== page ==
Are pets suffering from generalized deconfinement?

Canine educator Simonne Raffa recently had to take care of a little dog (let’s call her Lili to protect her identity) who panicked as soon as she left the house where she had been confined since the start of the pandemic.

“Her owners have taken her out very little,” explains the expert in animal behavior and co-founder of the company De main de maître. She was overly stressed. She was afraid of all humans. She was hypersalivating. She was always trying to get back home. It’s a common problem, and dogs that suffer from it even have a hard time meeting with their veterinarian. »

Lili was nevertheless examined by her own, who prescribed her medication to reduce her anxiety. Rehabilitation based on a cognitive-behavioural approach then made it possible to transform the emotions linked to certain situations.

The usual therapeutic routine, what, for animals as for their masters. The same socio-psychological ills of the pandemic correspond to the same remedies.

Mme Raffa has seen many more or less similar cases for some time. A more serious one concerned a dog that bit a passer-by after leaving his residence.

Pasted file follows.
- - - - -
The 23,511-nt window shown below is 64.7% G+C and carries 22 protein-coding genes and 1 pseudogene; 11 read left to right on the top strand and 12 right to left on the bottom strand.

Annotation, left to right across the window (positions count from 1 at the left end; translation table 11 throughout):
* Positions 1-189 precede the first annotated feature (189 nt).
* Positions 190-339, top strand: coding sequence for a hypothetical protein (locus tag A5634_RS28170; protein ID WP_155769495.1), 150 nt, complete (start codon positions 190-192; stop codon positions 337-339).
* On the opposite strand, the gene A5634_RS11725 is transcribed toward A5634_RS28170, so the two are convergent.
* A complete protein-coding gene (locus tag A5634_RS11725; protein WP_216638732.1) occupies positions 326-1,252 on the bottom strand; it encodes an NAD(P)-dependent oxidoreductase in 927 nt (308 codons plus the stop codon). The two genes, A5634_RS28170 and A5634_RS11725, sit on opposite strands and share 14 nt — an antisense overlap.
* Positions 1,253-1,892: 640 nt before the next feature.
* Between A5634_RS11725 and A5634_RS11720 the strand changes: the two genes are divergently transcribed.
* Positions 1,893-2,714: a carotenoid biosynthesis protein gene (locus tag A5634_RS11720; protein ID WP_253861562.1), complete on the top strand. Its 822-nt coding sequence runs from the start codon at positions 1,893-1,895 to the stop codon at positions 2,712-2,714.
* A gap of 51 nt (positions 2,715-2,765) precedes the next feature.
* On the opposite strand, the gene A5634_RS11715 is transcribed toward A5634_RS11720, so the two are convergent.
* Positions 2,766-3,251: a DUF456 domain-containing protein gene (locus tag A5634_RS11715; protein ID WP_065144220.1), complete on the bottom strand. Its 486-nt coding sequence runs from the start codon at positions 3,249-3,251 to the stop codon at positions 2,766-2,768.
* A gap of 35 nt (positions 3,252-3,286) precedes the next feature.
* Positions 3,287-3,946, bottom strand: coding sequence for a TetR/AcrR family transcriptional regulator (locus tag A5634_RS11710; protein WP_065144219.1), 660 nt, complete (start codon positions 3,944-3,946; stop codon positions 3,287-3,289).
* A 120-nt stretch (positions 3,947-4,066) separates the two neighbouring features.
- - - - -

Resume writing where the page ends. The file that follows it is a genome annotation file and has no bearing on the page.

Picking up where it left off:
“We see more frightened biting dogs,” says the educator. This one was adopted from a bad breeder who badly socialized the animal and badly selected the parents. The pandemic has exacerbated the problems and the dog has not had the proper training. »

Whether corrections (including a muzzle) and rehabilitation will save this vicious dog remains to be seen. Anyway, for him as for his less ill-fated peers, the hour of truth has come: their owners are returning to work face-to-face and en masse. They must now learn to live in a new world, in a depopulated home during the day and an environment overloaded with humans, animals and stimuli during the rare daily outings.

3.2 million friends

The number of dogs and cats living in Quebec homes increased by 200,000 during the first 18 months of the pandemic, according to a survey commissioned in the fall of 2021 by the Association of Veterinary Physicians of Quebec (AMVQ) in small animal practice. These furry people now number around 3.25 million, with roughly two kitties for one pup. For the first time, more than half of Quebec homes have at least one.